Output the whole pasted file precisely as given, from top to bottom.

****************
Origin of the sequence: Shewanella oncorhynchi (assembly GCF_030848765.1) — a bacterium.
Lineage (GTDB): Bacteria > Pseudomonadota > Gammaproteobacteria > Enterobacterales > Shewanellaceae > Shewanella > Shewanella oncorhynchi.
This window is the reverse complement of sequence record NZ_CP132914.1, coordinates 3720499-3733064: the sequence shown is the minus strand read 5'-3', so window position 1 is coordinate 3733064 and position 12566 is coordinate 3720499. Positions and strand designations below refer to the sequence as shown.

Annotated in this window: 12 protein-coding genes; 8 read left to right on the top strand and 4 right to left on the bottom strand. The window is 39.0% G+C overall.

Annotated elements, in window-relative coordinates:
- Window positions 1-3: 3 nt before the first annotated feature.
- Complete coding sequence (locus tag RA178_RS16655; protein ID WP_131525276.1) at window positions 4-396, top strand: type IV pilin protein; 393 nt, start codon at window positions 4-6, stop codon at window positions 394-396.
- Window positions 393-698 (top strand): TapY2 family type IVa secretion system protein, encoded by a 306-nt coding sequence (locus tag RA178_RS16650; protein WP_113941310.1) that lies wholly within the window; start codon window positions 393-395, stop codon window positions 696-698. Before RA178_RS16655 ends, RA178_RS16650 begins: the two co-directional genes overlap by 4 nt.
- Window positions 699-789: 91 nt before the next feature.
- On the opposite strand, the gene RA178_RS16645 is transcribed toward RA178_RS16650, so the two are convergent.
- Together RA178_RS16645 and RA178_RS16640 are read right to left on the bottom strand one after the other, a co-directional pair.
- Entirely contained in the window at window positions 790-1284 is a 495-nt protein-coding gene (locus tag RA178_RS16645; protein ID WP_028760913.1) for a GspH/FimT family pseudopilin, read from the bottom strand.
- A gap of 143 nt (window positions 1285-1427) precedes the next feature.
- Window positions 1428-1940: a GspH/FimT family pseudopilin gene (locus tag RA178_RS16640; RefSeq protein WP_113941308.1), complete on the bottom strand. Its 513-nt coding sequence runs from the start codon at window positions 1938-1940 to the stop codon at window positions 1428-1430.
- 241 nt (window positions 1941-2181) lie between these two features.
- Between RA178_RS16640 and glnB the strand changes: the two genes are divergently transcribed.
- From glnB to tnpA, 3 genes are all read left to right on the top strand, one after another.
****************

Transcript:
Origin of the sequence: Shewanella oncorhynchi (assembly GCF_030848765.1) — a bacterium.
Lineage (GTDB): Bacteria > Pseudomonadota > Gammaproteobacteria > Enterobacterales > Shewanellaceae > Shewanella > Shewanella oncorhynchi.
This window is the reverse complement of sequence record NZ_CP132914.1, coordinates 3720499-3733064: the sequence shown is the minus strand read 5'-3', so window position 1 is coordinate 3733064 and position 12566 is coordinate 3720499. Positions and strand designations below refer to the sequence as shown.

Annotated in this window: 12 protein-coding genes; 8 read left to right on the top strand and 4 right to left on the bottom strand. The window is 39.0% G+C overall.

Annotated elements, in window-relative coordinates:
- Window positions 1-3: 3 nt before the first annotated feature.
- Complete coding sequence (locus tag RA178_RS16655; protein ID WP_131525276.1) at window positions 4-396, top strand: type IV pilin protein; 393 nt, start codon at window positions 4-6, stop codon at window positions 394-396.
- Window positions 393-698 (top strand): TapY2 family type IVa secretion system protein, encoded by a 306-nt coding sequence (locus tag RA178_RS16650; protein WP_113941310.1) that lies wholly within the window; start codon window positions 393-395, stop codon window positions 696-698. Before RA178_RS16655 ends, RA178_RS16650 begins: the two co-directional genes overlap by 4 nt.
- Window positions 699-789: 91 nt before the next feature.
- On the opposite strand, the gene RA178_RS16645 is transcribed toward RA178_RS16650, so the two are convergent.
- Together RA178_RS16645 and RA178_RS16640 are read right to left on the bottom strand one after the other, a co-directional pair.
- Entirely contained in the window at window positions 790-1284 is a 495-nt protein-coding gene (locus tag RA178_RS16645; protein ID WP_028760913.1) for a GspH/FimT family pseudopilin, read from the bottom strand.
- A gap of 143 nt (window positions 1285-1427) precedes the next feature.
- Window positions 1428-1940: a GspH/FimT family pseudopilin gene (locus tag RA178_RS16640; RefSeq protein WP_113941308.1), complete on the bottom strand. Its 513-nt coding sequence runs from the start codon at window positions 1938-1940 to the stop codon at window positions 1428-1430.
- 241 nt (window positions 1941-2181) lie between these two features.
- Between RA178_RS16640 and glnB the strand changes: the two genes are divergently transcribed.
- From glnB to tnpA, 3 genes are all read left to right on the top strand, one after another.